Wednesday, August 28, 2013

Infinite Version is getting meaningless

"Infinite version" was a concept made popular by widespread transition to web applications that could easily be updated continuously. Google implemented the same with Chrome by using a brilliant system for automatic updating through distribution of differences between versions of the application.
One of the consequences was that the age-old rule for software versioning (link) has become pointless as the major versions were increased every couple of weeks without any significant change. Initially there may have been major changes in every new release but, as of late, the rate of those has slowed down. The versioning is now becoming meaningless with updates like the current Dev version of Chrome:

Chromium 31 Is Here, Chrome 31 Is Only Days Away: "Perhaps partially to offset the lack of new features, but mostly because it's tradition by now, the Chromium patch that bumped up the version number also comes with a few trivial facts about the number 31."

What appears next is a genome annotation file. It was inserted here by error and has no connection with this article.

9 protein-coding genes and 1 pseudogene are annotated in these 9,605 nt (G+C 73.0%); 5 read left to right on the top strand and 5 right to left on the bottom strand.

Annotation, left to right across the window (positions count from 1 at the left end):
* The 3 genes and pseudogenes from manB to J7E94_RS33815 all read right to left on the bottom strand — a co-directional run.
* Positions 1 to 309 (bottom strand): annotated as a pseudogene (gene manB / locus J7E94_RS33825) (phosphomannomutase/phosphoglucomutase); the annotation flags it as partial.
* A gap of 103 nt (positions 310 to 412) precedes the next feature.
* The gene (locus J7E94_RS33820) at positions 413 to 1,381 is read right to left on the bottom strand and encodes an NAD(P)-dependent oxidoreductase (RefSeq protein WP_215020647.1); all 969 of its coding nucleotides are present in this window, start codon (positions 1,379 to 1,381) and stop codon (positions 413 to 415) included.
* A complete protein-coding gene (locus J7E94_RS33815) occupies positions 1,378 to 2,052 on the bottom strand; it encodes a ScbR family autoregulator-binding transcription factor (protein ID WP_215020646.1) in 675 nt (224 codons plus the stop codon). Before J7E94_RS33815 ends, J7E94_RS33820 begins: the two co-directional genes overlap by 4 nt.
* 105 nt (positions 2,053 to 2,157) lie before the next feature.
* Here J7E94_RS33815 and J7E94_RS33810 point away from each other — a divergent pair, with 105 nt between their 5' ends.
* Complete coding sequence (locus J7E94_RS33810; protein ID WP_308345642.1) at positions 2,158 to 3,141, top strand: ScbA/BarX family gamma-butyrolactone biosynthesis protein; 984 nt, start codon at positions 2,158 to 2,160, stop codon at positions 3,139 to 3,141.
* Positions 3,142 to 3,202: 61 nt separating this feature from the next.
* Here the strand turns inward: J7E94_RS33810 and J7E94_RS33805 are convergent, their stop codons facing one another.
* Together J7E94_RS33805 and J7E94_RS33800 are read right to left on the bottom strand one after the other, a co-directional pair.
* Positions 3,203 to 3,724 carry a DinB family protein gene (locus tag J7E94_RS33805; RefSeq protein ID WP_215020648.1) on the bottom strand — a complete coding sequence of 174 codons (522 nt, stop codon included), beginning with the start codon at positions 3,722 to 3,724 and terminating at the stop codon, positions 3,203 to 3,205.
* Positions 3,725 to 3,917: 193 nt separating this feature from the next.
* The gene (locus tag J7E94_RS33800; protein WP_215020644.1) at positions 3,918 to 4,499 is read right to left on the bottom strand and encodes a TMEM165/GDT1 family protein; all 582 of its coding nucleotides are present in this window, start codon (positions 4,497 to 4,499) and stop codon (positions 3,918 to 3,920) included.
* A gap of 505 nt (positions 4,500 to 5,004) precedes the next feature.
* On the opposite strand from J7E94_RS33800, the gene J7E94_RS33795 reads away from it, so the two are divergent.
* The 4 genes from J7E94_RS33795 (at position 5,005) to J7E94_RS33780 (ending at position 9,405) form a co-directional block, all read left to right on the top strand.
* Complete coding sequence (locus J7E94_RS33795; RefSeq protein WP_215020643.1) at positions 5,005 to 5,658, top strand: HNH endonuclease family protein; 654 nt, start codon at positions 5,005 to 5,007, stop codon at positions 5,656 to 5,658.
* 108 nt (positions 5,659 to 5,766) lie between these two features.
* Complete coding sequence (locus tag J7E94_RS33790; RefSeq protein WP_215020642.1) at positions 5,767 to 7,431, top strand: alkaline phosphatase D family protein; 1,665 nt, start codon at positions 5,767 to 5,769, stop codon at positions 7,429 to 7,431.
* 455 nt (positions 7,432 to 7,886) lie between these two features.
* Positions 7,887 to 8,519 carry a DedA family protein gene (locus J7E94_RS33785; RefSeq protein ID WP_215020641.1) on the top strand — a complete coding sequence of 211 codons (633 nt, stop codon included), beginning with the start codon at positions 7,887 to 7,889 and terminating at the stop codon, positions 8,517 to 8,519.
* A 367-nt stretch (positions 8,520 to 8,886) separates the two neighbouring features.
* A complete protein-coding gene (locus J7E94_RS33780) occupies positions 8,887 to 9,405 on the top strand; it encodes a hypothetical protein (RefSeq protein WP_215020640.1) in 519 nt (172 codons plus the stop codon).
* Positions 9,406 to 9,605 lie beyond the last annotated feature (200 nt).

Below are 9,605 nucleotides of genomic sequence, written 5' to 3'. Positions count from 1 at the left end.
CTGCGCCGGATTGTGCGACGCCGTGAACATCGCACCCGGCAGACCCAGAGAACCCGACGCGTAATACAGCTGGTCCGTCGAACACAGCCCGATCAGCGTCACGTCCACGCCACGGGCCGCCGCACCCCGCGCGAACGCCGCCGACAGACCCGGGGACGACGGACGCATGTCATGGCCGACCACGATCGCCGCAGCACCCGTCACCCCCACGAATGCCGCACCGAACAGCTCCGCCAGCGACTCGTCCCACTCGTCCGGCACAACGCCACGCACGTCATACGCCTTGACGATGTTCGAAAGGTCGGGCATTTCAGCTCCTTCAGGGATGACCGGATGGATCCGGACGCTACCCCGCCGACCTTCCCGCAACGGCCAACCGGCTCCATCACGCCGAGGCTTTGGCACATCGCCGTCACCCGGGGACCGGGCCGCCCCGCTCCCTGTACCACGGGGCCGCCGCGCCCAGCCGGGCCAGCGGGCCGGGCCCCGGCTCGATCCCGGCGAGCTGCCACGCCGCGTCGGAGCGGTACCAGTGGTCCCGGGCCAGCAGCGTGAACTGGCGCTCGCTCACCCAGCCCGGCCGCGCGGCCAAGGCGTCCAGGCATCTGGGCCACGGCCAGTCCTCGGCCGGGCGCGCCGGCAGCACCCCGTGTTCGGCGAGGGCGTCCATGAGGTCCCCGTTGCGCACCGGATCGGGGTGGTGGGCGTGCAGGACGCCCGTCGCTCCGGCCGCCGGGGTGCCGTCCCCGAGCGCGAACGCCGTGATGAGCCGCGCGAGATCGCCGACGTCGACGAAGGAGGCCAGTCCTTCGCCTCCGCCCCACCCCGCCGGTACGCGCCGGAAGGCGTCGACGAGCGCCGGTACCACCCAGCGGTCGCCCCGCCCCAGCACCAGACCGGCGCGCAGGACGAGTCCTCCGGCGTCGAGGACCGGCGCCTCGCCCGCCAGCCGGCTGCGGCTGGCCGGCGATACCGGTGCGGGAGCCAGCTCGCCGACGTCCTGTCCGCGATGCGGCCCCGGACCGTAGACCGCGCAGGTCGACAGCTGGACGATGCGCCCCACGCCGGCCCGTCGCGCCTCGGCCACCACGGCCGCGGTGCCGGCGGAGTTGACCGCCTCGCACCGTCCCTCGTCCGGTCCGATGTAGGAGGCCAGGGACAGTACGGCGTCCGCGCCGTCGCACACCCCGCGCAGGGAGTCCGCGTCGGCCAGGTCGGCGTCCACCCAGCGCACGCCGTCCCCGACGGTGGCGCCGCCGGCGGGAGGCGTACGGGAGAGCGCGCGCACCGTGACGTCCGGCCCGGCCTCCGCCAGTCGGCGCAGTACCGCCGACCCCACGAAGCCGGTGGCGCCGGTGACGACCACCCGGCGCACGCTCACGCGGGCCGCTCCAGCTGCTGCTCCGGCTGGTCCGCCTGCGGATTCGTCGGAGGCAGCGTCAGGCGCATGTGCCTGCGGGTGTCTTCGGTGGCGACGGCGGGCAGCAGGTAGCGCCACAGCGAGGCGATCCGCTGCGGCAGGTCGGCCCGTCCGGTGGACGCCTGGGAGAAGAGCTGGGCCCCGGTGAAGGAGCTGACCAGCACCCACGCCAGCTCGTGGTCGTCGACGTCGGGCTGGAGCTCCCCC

The lack of new features is confirmed at Google Chrome Releases blog (link): "This release fixes a number of crashes and other bugs."

The software version number is now just a sequence number to distinguish releases, stripped of any other information about the amount and type of changes included.

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